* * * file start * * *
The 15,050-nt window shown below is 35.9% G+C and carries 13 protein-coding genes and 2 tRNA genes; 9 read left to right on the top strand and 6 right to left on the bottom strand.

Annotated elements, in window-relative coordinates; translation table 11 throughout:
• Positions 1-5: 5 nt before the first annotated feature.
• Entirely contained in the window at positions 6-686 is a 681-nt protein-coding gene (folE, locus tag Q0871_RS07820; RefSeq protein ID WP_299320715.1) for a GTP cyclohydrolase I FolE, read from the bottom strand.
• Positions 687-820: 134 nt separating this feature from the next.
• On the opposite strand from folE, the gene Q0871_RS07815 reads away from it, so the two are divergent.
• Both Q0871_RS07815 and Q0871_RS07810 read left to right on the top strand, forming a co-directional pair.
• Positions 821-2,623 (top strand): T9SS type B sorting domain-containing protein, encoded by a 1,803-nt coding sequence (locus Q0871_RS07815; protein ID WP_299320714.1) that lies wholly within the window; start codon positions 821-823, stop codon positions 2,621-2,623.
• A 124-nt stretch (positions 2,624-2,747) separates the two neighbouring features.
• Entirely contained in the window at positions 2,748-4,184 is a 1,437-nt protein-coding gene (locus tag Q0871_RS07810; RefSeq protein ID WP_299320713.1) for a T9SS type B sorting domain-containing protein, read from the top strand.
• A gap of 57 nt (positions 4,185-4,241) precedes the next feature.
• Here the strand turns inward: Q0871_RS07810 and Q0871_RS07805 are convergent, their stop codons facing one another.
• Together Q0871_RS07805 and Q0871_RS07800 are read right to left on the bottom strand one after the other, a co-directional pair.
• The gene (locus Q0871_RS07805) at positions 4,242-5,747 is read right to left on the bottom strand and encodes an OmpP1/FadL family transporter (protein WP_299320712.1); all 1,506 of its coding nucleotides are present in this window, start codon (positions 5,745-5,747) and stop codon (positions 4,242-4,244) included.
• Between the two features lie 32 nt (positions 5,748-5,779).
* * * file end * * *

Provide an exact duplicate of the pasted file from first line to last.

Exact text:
The 15,050-nt window shown below is 35.9% G+C and carries 13 protein-coding genes and 2 tRNA genes; 9 read left to right on the top strand and 6 right to left on the bottom strand.

Annotated elements, in window-relative coordinates; translation table 11 throughout:
• Positions 1-5: 5 nt before the first annotated feature.
• Entirely contained in the window at positions 6-686 is a 681-nt protein-coding gene (folE, locus tag Q0871_RS07820; RefSeq protein ID WP_299320715.1) for a GTP cyclohydrolase I FolE, read from the bottom strand.
• Positions 687-820: 134 nt separating this feature from the next.
• On the opposite strand from folE, the gene Q0871_RS07815 reads away from it, so the two are divergent.
• Both Q0871_RS07815 and Q0871_RS07810 read left to right on the top strand, forming a co-directional pair.
• Positions 821-2,623 (top strand): T9SS type B sorting domain-containing protein, encoded by a 1,803-nt coding sequence (locus Q0871_RS07815; protein ID WP_299320714.1) that lies wholly within the window; start codon positions 821-823, stop codon positions 2,621-2,623.
• A 124-nt stretch (positions 2,624-2,747) separates the two neighbouring features.
• Entirely contained in the window at positions 2,748-4,184 is a 1,437-nt protein-coding gene (locus tag Q0871_RS07810; RefSeq protein ID WP_299320713.1) for a T9SS type B sorting domain-containing protein, read from the top strand.
• A gap of 57 nt (positions 4,185-4,241) precedes the next feature.
• Here the strand turns inward: Q0871_RS07810 and Q0871_RS07805 are convergent, their stop codons facing one another.
• Together Q0871_RS07805 and Q0871_RS07800 are read right to left on the bottom strand one after the other, a co-directional pair.
• The gene (locus Q0871_RS07805) at positions 4,242-5,747 is read right to left on the bottom strand and encodes an OmpP1/FadL family transporter (protein WP_299320712.1); all 1,506 of its coding nucleotides are present in this window, start codon (positions 5,745-5,747) and stop codon (positions 4,242-4,244) included.
• Between the two features lie 32 nt (positions 5,748-5,779).